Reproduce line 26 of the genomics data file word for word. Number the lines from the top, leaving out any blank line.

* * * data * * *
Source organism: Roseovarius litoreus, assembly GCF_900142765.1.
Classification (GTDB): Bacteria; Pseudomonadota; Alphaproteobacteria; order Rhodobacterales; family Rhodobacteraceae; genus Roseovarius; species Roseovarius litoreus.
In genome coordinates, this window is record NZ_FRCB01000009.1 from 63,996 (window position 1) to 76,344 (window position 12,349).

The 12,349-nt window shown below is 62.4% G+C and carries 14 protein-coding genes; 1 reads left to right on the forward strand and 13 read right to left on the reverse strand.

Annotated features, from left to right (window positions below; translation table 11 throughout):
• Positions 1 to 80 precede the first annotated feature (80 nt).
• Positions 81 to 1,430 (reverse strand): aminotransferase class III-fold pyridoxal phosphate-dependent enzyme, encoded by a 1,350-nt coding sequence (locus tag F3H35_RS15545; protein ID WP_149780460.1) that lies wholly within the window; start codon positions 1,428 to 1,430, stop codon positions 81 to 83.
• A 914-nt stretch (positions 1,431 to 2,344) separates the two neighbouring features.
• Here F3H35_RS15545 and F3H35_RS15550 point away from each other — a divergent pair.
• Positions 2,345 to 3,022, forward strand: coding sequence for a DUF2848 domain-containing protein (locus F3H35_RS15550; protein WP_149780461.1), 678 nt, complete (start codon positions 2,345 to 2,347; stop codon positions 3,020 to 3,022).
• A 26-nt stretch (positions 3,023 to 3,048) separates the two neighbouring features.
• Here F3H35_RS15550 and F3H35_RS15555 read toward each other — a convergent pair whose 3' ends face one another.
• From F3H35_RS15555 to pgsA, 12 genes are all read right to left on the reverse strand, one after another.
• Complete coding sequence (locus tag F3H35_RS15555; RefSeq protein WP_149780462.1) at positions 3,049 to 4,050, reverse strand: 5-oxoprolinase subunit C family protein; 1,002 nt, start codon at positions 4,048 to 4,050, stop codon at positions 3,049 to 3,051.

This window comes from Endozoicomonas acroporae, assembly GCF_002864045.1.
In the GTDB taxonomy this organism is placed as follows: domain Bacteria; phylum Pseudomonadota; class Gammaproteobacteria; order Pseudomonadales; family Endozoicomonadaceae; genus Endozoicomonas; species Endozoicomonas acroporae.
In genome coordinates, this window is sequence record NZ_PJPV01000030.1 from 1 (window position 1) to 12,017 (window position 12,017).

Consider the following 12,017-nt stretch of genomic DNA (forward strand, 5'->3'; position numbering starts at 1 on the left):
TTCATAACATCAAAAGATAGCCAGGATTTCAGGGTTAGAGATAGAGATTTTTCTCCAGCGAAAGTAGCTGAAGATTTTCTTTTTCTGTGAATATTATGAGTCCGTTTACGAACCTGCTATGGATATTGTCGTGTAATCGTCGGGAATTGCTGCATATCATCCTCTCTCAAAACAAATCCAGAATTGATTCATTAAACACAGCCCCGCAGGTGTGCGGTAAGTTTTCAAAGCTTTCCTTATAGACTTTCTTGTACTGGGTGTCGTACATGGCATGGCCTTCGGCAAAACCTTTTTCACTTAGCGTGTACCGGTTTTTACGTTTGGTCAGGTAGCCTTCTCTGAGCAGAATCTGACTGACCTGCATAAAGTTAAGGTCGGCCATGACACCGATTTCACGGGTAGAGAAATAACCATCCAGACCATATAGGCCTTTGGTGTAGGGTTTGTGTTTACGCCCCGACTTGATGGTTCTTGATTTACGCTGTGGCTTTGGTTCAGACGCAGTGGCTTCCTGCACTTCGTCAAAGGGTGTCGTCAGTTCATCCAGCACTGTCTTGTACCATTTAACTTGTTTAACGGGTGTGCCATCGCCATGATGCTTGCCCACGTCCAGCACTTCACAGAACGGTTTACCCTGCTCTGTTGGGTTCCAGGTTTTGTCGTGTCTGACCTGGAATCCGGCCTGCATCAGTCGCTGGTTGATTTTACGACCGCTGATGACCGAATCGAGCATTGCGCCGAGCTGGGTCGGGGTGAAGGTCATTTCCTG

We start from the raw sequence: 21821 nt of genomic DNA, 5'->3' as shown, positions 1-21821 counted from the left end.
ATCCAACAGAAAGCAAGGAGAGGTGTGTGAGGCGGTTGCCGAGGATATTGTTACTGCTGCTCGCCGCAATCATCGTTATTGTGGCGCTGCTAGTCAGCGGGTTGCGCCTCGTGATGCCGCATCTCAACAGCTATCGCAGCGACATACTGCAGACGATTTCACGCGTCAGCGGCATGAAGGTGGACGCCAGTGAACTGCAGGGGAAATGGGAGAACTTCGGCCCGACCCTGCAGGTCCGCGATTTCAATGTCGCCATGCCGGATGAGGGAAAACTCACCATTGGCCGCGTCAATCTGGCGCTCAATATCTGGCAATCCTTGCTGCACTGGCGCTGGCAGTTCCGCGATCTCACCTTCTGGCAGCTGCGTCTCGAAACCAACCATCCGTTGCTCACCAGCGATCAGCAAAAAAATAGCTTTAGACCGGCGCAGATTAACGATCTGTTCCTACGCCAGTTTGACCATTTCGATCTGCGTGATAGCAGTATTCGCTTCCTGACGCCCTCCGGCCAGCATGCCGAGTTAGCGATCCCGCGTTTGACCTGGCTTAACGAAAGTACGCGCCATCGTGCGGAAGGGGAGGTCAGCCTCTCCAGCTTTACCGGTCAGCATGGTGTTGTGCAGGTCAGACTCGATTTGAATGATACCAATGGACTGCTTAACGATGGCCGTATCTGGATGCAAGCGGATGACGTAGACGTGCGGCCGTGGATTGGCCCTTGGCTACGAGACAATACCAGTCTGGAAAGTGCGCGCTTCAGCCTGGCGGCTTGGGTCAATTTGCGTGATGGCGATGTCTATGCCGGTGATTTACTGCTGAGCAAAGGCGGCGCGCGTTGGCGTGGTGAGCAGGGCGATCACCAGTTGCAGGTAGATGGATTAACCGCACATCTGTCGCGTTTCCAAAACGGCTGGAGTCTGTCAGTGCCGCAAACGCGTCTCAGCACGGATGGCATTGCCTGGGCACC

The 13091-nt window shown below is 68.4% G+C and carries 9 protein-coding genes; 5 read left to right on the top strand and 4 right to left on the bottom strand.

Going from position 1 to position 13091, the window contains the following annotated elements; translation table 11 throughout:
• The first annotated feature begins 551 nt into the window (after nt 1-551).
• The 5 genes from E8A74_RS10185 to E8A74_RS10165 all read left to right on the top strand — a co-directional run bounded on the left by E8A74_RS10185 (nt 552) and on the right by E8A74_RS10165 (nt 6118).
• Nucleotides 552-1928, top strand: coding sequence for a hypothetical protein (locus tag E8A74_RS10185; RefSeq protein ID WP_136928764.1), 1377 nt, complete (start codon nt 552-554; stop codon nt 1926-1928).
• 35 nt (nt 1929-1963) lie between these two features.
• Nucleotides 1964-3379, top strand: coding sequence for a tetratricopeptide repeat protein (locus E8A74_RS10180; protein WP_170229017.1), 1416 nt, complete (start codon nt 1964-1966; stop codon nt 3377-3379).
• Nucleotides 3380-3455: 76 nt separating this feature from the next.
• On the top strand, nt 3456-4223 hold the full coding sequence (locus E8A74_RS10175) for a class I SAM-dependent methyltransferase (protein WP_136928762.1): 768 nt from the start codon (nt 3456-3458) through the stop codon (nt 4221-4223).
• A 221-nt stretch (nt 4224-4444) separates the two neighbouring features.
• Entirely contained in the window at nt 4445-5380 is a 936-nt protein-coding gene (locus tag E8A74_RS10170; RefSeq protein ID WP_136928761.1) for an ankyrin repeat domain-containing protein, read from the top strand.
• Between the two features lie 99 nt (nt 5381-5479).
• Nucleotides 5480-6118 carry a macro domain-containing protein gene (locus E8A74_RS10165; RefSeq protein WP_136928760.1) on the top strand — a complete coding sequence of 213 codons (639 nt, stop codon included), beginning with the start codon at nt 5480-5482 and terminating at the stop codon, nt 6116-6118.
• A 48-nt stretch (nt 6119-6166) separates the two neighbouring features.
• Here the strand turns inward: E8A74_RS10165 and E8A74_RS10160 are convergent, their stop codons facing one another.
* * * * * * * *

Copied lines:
• Nucleotides 552-1928, top strand: coding sequence for a hypothetical protein (locus tag E8A74_RS10185; RefSeq protein ID WP_136928764.1), 1377 nt, complete (start codon nt 552-554; stop codon nt 1926-1928).